Printed from the blog of Lori Greene, AHC/CDC, CCPR, FDAI
Allegion
Email: lori_greene@allegion.com, Blog: www.idighardware.com or www.ihatehardware.com


Jun 22 2017

Stack Pressure (video)

Have you run into problems with the effects of building stack pressure on the operation of doors?  Here’s a new whiteboard animation video that explains the basics of stack pressure.

The rest of our whiteboard animation videos can be found on the Allegion Training page, or on the Videos page of iDigHardware.com.

What other topics would you like to see addressed in future videos?

6 Responses to “Stack Pressure (video)”

  1. cda says:

    Good video!!!

  2. cda says:

    A video on plain touch bars

    Where and when they can be used and when they cannot be used

    http://www.securitron.com/en/site/securitron/products/exit/tsb-touch-sense-bar/

  3. Jim Elder says:

    Good primer on the causes, but not much on the solutions. The problem is exacerbated where VAV systems are involved because the door cannot be adjusted every time the air volume changes. A solution (like the fire rated vent you linked a year or so ago).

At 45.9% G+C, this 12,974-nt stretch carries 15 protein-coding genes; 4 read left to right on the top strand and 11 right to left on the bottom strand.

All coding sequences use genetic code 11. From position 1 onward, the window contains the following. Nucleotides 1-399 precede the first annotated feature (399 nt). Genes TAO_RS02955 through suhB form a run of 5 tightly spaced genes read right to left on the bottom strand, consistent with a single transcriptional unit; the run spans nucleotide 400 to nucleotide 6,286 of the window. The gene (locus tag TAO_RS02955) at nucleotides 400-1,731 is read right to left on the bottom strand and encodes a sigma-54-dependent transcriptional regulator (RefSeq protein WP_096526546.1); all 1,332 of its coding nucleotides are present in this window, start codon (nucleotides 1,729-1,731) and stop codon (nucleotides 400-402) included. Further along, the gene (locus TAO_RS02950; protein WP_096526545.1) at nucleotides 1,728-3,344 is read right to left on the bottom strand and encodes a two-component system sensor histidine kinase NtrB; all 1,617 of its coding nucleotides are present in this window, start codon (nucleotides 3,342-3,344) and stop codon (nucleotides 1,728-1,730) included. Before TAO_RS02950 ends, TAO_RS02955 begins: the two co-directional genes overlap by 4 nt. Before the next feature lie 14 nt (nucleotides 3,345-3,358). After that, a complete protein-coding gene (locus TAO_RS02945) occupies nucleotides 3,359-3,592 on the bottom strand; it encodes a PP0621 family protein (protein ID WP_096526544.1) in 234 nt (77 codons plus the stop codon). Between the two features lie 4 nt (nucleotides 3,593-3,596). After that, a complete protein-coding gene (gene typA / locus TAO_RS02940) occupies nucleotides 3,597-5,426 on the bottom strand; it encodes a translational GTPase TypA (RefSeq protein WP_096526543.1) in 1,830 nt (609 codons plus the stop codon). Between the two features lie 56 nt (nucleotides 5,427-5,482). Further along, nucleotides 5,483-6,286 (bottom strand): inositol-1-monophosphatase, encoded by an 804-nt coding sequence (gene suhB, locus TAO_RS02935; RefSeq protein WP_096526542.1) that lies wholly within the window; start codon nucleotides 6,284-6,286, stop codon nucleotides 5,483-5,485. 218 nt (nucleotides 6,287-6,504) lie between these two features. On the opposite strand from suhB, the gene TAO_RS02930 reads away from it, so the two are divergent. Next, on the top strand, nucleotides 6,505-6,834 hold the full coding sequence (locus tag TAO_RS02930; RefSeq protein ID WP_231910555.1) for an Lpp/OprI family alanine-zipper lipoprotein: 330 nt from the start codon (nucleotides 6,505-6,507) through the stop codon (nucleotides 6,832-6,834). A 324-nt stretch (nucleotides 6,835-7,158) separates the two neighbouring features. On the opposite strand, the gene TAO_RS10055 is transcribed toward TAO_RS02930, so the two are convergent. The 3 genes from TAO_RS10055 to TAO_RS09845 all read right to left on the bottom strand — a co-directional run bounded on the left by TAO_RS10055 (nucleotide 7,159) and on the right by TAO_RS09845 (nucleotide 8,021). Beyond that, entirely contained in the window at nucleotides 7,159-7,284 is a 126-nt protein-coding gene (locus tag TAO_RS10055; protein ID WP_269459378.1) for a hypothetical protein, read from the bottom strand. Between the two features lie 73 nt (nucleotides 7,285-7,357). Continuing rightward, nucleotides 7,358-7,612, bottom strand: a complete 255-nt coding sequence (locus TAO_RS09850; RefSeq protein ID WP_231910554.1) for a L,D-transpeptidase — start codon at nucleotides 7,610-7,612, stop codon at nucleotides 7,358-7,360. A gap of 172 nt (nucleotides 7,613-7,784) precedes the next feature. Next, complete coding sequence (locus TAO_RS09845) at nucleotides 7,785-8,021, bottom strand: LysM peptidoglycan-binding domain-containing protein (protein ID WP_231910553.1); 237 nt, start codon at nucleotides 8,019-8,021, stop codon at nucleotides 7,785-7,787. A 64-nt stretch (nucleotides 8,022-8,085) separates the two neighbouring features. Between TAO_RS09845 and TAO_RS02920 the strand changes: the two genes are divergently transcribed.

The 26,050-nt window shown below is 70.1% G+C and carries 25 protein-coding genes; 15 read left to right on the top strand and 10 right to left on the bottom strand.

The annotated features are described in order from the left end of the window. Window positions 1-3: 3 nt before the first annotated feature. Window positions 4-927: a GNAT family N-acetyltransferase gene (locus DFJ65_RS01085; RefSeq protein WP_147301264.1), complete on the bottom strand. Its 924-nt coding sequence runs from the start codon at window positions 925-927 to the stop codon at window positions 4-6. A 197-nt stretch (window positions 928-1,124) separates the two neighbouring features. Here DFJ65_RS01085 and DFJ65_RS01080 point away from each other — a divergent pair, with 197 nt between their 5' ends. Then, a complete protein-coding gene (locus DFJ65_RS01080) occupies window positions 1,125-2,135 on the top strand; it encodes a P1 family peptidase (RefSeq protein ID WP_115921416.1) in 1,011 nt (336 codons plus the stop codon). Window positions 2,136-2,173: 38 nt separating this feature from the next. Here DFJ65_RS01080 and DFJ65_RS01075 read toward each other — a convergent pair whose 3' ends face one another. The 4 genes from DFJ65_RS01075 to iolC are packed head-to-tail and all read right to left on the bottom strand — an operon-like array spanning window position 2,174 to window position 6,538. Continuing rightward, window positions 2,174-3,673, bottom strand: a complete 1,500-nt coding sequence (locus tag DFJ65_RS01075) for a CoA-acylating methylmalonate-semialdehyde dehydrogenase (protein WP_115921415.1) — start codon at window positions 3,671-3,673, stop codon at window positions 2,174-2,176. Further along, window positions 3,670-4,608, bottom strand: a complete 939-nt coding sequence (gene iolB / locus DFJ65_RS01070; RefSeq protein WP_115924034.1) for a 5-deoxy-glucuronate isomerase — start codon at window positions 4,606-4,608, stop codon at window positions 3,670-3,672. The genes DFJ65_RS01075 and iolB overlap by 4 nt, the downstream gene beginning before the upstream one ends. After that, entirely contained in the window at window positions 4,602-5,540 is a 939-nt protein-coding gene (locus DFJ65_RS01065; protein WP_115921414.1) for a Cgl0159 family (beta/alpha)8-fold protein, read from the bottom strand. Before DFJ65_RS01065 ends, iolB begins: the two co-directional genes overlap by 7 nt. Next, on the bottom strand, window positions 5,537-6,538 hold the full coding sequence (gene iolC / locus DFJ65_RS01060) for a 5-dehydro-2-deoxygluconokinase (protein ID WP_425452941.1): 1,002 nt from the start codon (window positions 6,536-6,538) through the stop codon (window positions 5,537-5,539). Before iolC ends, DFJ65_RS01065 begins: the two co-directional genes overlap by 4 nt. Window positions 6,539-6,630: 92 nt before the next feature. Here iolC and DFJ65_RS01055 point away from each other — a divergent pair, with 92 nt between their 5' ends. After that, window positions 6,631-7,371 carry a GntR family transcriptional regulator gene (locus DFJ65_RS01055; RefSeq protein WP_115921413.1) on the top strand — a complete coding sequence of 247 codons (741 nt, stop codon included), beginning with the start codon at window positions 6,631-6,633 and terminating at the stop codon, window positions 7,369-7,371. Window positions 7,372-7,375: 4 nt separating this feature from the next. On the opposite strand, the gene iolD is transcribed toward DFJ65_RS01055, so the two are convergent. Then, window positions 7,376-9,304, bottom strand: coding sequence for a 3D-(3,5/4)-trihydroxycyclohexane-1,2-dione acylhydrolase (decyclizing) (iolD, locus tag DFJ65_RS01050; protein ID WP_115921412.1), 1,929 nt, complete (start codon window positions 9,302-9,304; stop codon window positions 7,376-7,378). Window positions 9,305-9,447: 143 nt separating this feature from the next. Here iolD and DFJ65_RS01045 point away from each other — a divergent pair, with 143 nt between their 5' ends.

4. Chuck Park says:

    When I worked in the medical center, I had battles with stack pressure almost every day. Occasionally it was the HVAC system, but more often it was a chocked-open roof door or groundfloor exit door, or just a window that was barely cracked open. But whatever the reason, the result was usually doors that wouldn’t close, or doors that slammed shut, all due to the draft. The real challenge was locating the open door or window. Some of the buildings were very large and very tall, so it wasn’t unusual to spend the better part of a morning or afternoon searching for the problem door or window.

  5. Jeff Clark says:

    Does a records room fire-rated door with access control need to be tied into the fire alarm?
    Want to use an electrified lock with a card reader.

    • Lori says:

      Hi Jeff –

      If the access control system is only controlling an electromechanical lock preventing access from the outside (not affecting egress from the inside), then typically this door would not have to unlock upon fire alarm. If an electromagnetic lock is used, and the lock is released by a sensor on the egress side, then it WOULD have to unlock upon fire alarm. This is also true of controlled egress and delayed egress, but these systems would not typically be used on a records room.

      – Lori

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